Saul’s sudden change of character and bold preaching leads the Jews to conspire to kill him. Saul travels to Jerusalem after being lowered from the walls of Damascus in a basket to escape the city by night (9:21–26). The disciples in Jerusalem fearfully avoid him, not believing he really is a believer (9:26). Luke writes: “But Barnabas took him, brought him to the apostles, and described for them how on the road he had seen the Lord, who had spoken to him, and how in Damascus he had spoken boldly in the name of Jesus” (9:27).
This verse merits scrutiny, for it illustrates leadership in action. Barnabas seeks out Saul, and thus Barnabas exhibits personal courage, for he risks his life and reputation. Barnabas brings Saul to the apostles. His ethical attitude of listening, testing what he hears Saul say, and then acting with courage and nobility is consistent in what is known about him.
Some time later, the Jerusalem Council sends Barnabas to Antioch, Syria, to investigate something new: believing Jews and Greeks (Gentiles) worshipping Jesus together! Believing Jews had been scattered as a result of persecution, with some settling in their new exiled homes (Acts 11:19–30). These scattered believers evidently talked to their neighbors, many of them Greeks, telling them news of the risen Lord Jesus (11:20). Luke writes that “the hand of the Lord was with them, and a great number became believers and turned to the Lord” (11:21).
Luke portrays Barnabas’s mission as fact-finding rather than as hostile. When Barnabas arrives in Antioch, he displays the same characteristics he exhibited in earlier stories: he acts openly, listens, and makes ethical decisions. The text says that when he “saw the grace of God, he rejoiced” (Acts 11:23). Typical of a man of honorable character, Barnabas’s mind looks at the facts: these people—some of them uncircumcised Gentiles - really are new converts! Barnabas sees that they, like he and other Jewish converts , believed in this radical new faith; he sees this as evidence of the work and grace of God. He tells the Antioch believers “to remain faithful to the Lord with steadfast devotion” (11:23).
Barnabas pastors the church, but its demands are too many for one. So he seeks out Saul—yet again—and journeys to Tarsus to find him (Acts 11:25–26). Barnabas’s action shows his humility and discernment. The text indicates that Barnabas’s overriding concerns were the needs of the people and the furtherance of the gospel. Yet he must have realized that Saul’s skill in debate and Saul’s incredible mind might overshadow his own qualities. Luke, however, gives no indication of jealousy on Barnabas’s part, only an indication of his desire to promote the name of the Lord Jesus. Barnabas offers the younger man a job: co-pastoring the dynamic Antioch believers. Saul accepts. The young church grows even more under their joint leadership (Acts 11:26). It must have been a glorious and fruitful time for both congregation and teachers. Most likely, this time shaped much of Saul/Paul’s theology.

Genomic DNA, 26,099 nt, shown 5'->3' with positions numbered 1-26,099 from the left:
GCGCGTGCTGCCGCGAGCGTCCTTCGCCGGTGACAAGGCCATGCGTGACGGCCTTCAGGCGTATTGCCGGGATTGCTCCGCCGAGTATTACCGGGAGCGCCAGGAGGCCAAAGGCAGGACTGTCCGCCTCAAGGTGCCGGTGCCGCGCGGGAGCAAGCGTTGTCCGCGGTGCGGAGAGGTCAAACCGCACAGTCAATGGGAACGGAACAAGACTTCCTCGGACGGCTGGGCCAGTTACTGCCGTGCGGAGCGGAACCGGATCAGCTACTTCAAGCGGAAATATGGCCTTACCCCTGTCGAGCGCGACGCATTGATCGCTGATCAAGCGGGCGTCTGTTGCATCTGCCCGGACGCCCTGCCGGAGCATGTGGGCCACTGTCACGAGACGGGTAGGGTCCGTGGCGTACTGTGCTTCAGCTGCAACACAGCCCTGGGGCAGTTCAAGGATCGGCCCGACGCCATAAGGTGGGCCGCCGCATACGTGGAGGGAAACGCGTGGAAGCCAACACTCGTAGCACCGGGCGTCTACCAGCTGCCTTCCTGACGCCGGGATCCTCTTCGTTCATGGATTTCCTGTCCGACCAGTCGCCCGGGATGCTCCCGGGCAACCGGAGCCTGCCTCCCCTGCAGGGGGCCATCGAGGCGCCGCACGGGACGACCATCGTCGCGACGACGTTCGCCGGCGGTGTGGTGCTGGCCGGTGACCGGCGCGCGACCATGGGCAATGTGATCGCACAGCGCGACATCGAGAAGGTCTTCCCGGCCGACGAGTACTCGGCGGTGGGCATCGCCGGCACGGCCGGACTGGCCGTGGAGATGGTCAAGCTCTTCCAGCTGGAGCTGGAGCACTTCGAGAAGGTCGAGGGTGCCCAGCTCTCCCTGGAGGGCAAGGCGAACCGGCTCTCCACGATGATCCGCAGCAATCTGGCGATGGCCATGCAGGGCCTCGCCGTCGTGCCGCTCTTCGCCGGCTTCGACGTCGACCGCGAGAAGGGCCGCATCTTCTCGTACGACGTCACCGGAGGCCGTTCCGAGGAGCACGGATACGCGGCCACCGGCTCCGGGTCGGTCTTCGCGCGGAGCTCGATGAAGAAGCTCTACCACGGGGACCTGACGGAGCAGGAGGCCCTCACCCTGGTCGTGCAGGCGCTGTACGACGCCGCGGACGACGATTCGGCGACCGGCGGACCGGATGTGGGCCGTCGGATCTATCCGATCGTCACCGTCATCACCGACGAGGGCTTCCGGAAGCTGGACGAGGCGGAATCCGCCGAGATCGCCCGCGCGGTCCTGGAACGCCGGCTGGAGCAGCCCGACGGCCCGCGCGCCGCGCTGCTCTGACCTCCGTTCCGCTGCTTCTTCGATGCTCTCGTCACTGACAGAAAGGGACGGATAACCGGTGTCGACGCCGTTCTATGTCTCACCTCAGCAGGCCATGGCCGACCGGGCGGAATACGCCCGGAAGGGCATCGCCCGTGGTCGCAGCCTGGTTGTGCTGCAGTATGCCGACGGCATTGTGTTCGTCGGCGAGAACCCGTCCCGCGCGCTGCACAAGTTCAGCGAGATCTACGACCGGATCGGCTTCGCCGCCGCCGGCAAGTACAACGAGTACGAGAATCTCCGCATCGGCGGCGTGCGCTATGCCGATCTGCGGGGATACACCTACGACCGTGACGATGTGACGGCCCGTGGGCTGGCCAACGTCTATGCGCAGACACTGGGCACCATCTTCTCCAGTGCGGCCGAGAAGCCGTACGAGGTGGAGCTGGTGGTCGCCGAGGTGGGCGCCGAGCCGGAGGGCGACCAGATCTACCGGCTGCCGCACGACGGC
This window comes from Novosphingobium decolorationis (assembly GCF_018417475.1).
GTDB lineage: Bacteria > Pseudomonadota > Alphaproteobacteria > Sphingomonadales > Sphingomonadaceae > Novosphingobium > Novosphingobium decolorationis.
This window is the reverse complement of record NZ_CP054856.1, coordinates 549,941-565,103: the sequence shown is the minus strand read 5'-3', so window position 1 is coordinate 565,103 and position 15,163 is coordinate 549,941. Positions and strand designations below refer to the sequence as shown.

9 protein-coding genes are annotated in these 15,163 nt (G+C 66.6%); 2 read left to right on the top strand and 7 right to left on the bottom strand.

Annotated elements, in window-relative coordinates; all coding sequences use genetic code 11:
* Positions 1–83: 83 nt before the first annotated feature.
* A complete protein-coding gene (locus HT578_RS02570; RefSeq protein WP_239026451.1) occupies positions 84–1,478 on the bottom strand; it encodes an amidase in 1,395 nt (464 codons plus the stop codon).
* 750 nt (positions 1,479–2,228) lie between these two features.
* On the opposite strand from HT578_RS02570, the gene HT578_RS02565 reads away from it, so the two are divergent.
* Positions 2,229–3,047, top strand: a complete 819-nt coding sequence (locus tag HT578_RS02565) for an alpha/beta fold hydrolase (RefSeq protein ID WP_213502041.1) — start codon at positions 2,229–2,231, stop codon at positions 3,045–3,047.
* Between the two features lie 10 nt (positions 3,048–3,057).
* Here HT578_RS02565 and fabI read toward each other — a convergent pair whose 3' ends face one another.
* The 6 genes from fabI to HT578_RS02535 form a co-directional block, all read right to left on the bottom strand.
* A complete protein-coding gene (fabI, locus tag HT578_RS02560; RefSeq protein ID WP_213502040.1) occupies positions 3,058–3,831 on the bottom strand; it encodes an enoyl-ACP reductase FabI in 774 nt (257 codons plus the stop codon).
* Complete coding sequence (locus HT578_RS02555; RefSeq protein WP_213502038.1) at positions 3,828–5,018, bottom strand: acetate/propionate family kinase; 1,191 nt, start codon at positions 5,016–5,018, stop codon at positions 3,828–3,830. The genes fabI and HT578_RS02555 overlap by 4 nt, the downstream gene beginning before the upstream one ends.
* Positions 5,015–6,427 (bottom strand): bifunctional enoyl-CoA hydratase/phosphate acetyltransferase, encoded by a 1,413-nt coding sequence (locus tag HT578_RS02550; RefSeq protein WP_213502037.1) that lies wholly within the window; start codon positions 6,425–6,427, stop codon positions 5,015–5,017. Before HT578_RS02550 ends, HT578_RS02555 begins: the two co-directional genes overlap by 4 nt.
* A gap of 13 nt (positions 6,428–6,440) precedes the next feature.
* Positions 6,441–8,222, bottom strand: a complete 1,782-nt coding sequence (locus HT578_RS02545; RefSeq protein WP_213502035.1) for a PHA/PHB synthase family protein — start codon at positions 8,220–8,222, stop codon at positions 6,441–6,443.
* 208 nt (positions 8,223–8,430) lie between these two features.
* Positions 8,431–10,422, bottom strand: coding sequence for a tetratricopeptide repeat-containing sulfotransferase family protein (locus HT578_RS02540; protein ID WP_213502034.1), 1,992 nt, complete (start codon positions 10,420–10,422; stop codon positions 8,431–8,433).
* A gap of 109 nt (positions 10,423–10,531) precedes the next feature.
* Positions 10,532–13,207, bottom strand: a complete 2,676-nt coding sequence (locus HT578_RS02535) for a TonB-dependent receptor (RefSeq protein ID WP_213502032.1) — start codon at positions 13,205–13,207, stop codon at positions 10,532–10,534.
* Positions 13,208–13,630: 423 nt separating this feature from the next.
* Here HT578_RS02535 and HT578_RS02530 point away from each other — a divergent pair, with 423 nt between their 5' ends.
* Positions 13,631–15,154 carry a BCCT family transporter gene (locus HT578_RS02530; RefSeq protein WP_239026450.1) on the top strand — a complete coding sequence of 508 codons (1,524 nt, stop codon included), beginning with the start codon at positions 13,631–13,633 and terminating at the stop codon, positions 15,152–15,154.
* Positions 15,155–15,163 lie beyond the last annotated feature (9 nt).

When the Antioch church fasts and prays, the Holy Spirit tells the church to “set apart for me Barnabas and Saul for the work to which I have called them” (Acts 13:2). This becomes what scholars term Paul’s first missionary journey. Saul’s name is changed to Paul on Cyprus midway through the journey’s account (13:9); probably the name change reflects the emphasis of his life from here on: his outreach to the Roman world. John Mark, Barnabas’s kinsman, accompanies them as their helper but leaves them in Perga and returns to Jerusalem (13:13–14:20). Paul and Barnabas continue preaching in Pisidian Antioch, Iconium, Lystra and Derbe. During an exciting journey that includes bold preaching and miraculous signs and wonders (14:3), the two establish churches and leave behind a recognized system of elders for governing (14:23).
What insight, principle, or idea was helpful/challenging to you from Barnabas’ life?
What thought could be modified to be useful in your ministry context today?
What encouraged you about how Barnabas resolved the dilemmas he faced?
Barnabas cared for the soul of the believers in Antioch, for Paul’s soul, and for John Mark’s. What step will you take to care for the soul of someone specific under your care in the coming days?
“The Anatomy of Encouragement” by Mac Lake (@maclakeonline.com)
The mouth of a righteous man is a well of life.